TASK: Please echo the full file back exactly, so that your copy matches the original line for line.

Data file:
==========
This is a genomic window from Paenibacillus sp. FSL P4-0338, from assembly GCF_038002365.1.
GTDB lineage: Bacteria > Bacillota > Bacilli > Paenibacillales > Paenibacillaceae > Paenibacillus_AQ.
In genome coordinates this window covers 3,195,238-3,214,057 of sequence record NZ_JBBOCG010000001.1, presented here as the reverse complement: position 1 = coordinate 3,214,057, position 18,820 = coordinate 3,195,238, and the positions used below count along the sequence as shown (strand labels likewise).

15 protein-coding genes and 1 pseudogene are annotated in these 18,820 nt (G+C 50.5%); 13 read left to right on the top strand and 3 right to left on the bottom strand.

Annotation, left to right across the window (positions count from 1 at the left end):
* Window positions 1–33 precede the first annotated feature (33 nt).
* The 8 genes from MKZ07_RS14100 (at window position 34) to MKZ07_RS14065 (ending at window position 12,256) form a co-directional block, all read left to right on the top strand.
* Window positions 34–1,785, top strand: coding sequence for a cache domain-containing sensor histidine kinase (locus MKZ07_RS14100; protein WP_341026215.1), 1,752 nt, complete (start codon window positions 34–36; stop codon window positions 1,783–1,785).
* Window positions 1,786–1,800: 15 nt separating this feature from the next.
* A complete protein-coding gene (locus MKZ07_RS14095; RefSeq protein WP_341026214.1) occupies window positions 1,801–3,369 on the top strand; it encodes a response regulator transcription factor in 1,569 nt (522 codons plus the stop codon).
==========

This is a genomic window from Paenibacillus sp. FSL P4-0338, from assembly GCF_038002365.1.
GTDB lineage: Bacteria > Bacillota > Bacilli > Paenibacillales > Paenibacillaceae > Paenibacillus_AQ.
In genome coordinates this window covers 3,195,238-3,214,057 of sequence record NZ_JBBOCG010000001.1, presented here as the reverse complement: position 1 = coordinate 3,214,057, position 18,820 = coordinate 3,195,238, and the positions used below count along the sequence as shown (strand labels likewise).

15 protein-coding genes and 1 pseudogene are annotated in these 18,820 nt (G+C 50.5%); 13 read left to right on the top strand and 3 right to left on the bottom strand.

Annotation, left to right across the window (positions count from 1 at the left end):
* Window positions 1–33 precede the first annotated feature (33 nt).
* The 8 genes from MKZ07_RS14100 (at window position 34) to MKZ07_RS14065 (ending at window position 12,256) form a co-directional block, all read left to right on the top strand.
* Window positions 34–1,785, top strand: coding sequence for a cache domain-containing sensor histidine kinase (locus MKZ07_RS14100; protein WP_341026215.1), 1,752 nt, complete (start codon window positions 34–36; stop codon window positions 1,783–1,785).
* Window positions 1,786–1,800: 15 nt separating this feature from the next.
* A complete protein-coding gene (locus MKZ07_RS14095; RefSeq protein WP_341026214.1) occupies window positions 1,801–3,369 on the top strand; it encodes a response regulator transcription factor in 1,569 nt (522 codons plus the stop codon).